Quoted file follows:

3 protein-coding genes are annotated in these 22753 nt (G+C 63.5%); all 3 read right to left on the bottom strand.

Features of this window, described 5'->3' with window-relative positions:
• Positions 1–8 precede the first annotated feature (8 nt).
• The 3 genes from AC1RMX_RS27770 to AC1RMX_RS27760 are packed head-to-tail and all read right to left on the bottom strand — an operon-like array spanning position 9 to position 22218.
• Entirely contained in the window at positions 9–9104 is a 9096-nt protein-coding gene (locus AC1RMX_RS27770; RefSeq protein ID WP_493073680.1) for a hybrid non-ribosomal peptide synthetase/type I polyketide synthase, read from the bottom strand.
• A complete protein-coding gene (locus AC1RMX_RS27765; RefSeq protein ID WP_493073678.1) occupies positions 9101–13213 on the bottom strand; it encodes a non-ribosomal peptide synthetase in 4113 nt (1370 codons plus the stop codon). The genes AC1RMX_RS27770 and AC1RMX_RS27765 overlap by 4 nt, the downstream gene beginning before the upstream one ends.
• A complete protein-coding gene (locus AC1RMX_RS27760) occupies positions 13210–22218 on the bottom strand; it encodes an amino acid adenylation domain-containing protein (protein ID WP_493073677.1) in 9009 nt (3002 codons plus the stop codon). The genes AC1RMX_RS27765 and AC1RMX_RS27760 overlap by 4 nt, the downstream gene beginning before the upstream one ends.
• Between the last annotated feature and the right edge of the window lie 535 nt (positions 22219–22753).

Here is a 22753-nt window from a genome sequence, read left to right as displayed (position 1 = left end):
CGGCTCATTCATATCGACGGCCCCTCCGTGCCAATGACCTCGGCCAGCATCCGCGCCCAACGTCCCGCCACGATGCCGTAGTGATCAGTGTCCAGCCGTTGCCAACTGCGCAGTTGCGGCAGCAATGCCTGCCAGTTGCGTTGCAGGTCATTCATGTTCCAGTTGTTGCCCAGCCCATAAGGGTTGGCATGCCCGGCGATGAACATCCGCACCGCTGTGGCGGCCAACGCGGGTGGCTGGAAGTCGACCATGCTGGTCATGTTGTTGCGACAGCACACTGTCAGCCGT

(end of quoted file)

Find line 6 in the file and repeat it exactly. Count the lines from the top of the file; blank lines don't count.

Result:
• A complete protein-coding gene (locus AC1RMX_RS27765; RefSeq protein ID WP_493073678.1) occupies positions 9101–13213 on the bottom strand; it encodes a non-ribosomal peptide synthetase in 4113 nt (1370 codons plus the stop codon). The genes AC1RMX_RS27770 and AC1RMX_RS27765 overlap by 4 nt, the downstream gene beginning before the upstream one ends.